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Aggregations Examples

Denny Lee edited this page Jan 7, 2018 · 9 revisions

Below are some examples of how you can do distributed aggregations and analytics using Apache Spark and Azure Cosmos DB together. Note, Azure Cosmos DB already has support for aggregations (link to blog goes here) so here is how you can take it to the next level with Apache Spark.

Note, these aggregations are in reference to the Spark to Cosmos DB Connector Notebook

Connecting to Flights Sample Data

For these aggregations examples, we are accessing some flight performance data stored in our DoctorWho Cosmos DB database. To connect to it, you will need to utilize the following code snippet below:

// Import Spark to Cosmos DB Connector
import com.microsoft.azure.cosmosdb.spark.schema._
import com.microsoft.azure.cosmosdb.spark._
import com.microsoft.azure.cosmosdb.spark.config.Config

// Connect to Cosmos DB Database
val readConfig2 = Config(Map("Endpoint" -> "https://doctorwho.documents.azure.com:443/",
"Masterkey" -> "le1n99i1w5l7uvokJs3RT5ZAH8dc3ql7lx2CG0h0kK4lVWPkQnwpRLyAN0nwS1z4Cyd1lJgvGUfMWR3v8vkXKA==",
"Database" -> "DepartureDelays",
"preferredRegions" -> "Central US;East US 2;",
"Collection" -> "flights_pcoll", 
"SamplingRatio" -> "1.0"))

// Create collection connection 
val coll = spark.sqlContext.read.cosmosDB(readConfig2)
coll.createOrReplaceTempView("c")

With this, we will also run a base query which transfer the filtered set of data we want from Cosmos DB to Spark (where the latter can perform distributed aggregates). In this case, we are asking for flights departing from Seattle (SEA).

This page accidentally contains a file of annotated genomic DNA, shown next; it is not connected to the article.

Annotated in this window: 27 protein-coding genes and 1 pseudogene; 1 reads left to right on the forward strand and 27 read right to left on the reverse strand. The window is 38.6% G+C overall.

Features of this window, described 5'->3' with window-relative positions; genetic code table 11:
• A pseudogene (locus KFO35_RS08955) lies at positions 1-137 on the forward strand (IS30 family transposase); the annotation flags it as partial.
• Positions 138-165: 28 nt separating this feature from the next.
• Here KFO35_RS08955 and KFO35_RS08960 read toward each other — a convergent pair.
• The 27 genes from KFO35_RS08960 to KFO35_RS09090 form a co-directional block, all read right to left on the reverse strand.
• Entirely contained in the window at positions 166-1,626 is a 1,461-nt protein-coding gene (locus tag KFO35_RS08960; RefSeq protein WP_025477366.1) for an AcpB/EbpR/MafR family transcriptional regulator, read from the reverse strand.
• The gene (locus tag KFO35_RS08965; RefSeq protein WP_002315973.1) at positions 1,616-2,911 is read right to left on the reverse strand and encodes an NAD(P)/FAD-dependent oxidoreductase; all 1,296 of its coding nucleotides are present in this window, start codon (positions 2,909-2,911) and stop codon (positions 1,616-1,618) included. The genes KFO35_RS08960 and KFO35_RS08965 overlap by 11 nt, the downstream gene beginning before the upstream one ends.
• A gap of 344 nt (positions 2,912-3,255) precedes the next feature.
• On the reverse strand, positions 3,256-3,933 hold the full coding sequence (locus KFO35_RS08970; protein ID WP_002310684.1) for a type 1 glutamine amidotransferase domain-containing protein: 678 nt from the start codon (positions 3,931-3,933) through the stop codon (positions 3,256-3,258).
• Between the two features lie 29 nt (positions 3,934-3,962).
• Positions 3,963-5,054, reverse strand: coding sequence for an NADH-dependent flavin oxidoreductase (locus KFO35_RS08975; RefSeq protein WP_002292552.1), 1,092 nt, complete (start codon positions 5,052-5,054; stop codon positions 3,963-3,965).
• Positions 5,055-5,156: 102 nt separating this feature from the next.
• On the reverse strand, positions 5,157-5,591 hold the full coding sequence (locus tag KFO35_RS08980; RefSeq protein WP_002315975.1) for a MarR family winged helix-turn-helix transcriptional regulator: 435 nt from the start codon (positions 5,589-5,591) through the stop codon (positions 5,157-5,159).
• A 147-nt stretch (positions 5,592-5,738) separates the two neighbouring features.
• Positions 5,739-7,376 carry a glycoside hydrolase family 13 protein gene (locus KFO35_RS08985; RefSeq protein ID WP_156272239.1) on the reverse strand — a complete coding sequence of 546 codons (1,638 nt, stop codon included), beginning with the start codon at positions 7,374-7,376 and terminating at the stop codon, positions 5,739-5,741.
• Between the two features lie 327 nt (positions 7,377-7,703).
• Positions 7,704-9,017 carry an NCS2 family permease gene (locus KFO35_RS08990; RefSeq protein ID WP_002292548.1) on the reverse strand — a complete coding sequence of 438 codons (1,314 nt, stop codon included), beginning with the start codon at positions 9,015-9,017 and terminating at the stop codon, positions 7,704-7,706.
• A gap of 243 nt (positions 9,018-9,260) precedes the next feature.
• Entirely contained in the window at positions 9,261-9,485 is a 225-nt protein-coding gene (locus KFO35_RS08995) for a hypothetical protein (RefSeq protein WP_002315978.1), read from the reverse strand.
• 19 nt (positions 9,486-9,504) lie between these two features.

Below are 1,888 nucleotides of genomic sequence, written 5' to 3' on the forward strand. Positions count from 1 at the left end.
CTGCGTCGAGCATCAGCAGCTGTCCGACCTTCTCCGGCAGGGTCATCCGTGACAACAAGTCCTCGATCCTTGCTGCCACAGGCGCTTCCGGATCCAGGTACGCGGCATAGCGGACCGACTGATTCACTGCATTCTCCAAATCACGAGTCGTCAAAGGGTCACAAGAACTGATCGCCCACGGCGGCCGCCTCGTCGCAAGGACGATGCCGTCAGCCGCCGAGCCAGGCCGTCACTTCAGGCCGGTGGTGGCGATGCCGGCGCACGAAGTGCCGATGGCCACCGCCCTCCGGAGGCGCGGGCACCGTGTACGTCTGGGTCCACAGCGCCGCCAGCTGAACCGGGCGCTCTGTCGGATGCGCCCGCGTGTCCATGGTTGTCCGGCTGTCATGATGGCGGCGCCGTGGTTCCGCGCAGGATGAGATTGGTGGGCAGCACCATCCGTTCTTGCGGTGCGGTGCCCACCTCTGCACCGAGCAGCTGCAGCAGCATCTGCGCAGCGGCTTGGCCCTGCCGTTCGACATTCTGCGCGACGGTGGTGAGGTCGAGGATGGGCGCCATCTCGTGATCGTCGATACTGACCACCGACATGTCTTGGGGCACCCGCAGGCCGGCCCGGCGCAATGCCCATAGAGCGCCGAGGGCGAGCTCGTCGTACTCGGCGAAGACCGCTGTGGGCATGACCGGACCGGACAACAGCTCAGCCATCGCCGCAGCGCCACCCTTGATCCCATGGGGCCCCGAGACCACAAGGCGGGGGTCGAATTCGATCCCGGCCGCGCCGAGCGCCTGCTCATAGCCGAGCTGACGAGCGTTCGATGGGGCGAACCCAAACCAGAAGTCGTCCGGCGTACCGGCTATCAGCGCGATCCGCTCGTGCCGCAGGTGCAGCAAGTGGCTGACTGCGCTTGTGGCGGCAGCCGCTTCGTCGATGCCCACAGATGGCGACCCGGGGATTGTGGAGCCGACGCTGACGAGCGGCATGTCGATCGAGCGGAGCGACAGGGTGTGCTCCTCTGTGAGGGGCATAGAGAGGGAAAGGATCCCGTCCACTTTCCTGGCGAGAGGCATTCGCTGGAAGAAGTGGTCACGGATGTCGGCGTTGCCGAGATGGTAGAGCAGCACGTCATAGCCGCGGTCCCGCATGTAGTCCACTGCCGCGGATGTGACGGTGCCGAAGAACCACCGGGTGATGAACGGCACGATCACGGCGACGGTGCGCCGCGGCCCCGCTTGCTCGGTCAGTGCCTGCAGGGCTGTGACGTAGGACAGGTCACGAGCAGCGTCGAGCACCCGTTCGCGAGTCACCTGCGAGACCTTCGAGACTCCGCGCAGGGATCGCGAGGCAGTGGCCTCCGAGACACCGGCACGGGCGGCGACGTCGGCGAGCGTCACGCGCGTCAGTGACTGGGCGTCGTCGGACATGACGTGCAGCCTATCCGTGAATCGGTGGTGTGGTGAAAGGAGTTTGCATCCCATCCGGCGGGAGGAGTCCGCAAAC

// Run, get row count, and time query
val originSEA = spark.sql("SELECT c.date, c.delay, c.distance, c.origin, c.destination FROM c WHERE c.origin = 'SEA'")
originSEA.createOrReplaceTempView("originSEA")

The results below are from running the queries using Jupyter notebook service. Note, all of these code snippets are generic and not specific to any service.

Running LIMIT and COUNT queries

Just like you're used to in SQL / Spark SQL, let's start off with a LIMIT query:

The next query being a simple and fast COUNT query:

GROUP BY query

In this next set, now we can easily run GROUP BY queries against our DocumentDB database:

select destination, sum(delay) as TotalDelays 
from originSEA 
group by destination 
order by sum(delay) desc limit 10

DISTINCT, ORDER BY query

And here is a DISTINCT, ORDER BY query:

Continuing Flights Data Analysis

Below are some example queries to continue the analysis of our flights data:

Top 5 Delayed Destinations (Cities) departing from Seattle

select destination, sum(delay) 
from originSEA
where delay < 0 
group by destination 
order by sum(delay) limit 5

Calculate median delays by destination cities departing from Seattle

select destination, percentile_approx(delay, 0.5) as median_delay 
from originSEA
where delay < 0 
group by destination 
order by percentile_approx(delay, 0.5)
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